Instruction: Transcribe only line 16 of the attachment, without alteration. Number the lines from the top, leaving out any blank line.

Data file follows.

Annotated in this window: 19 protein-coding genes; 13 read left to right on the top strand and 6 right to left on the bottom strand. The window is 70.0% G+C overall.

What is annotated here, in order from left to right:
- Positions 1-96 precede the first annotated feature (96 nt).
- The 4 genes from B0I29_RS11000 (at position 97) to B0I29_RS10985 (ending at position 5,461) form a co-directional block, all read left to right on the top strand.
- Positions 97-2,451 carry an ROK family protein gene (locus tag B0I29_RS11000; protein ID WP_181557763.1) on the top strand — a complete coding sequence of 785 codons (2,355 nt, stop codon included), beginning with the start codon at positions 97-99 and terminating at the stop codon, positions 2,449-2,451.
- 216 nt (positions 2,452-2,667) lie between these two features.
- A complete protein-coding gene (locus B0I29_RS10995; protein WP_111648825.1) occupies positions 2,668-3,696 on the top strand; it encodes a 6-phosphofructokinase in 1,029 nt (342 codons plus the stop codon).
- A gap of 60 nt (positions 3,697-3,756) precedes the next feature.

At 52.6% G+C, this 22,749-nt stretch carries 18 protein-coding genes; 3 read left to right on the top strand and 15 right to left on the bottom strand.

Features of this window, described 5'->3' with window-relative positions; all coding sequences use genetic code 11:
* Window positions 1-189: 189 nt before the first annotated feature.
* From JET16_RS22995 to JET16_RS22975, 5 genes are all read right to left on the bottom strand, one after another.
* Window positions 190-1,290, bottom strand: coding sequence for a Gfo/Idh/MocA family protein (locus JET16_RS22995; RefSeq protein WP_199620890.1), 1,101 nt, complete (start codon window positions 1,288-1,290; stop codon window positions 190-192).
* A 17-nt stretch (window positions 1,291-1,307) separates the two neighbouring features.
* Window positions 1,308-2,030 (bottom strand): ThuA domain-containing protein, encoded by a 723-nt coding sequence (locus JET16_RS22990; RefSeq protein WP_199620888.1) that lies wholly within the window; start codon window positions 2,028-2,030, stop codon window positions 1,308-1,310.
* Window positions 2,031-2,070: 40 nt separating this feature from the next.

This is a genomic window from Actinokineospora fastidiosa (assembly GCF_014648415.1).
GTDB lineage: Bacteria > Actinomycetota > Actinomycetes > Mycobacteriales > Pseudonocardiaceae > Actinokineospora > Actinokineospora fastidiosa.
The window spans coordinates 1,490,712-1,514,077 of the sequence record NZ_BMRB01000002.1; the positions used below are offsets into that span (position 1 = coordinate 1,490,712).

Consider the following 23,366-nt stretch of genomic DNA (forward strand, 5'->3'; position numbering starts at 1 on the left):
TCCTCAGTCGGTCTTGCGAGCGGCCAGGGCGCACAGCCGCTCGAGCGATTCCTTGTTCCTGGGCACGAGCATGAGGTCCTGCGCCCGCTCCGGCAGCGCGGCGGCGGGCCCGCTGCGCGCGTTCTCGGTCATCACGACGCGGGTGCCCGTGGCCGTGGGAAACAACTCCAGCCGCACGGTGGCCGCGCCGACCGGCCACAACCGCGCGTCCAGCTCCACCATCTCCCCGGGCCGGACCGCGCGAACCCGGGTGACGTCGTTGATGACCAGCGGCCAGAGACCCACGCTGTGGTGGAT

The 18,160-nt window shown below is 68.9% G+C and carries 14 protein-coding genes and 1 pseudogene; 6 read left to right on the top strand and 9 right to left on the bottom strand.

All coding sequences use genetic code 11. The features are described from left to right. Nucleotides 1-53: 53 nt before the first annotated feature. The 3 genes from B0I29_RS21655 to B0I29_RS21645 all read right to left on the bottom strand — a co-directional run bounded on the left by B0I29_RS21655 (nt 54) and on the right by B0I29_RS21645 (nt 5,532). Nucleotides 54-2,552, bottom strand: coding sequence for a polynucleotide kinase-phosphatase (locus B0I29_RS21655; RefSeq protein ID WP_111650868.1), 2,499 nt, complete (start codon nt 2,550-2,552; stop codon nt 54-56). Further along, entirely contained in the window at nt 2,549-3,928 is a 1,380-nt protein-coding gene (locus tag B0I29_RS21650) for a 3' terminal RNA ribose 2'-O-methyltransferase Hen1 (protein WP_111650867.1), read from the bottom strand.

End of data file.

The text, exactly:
* Window positions 2,031-2,070: 40 nt separating this feature from the next.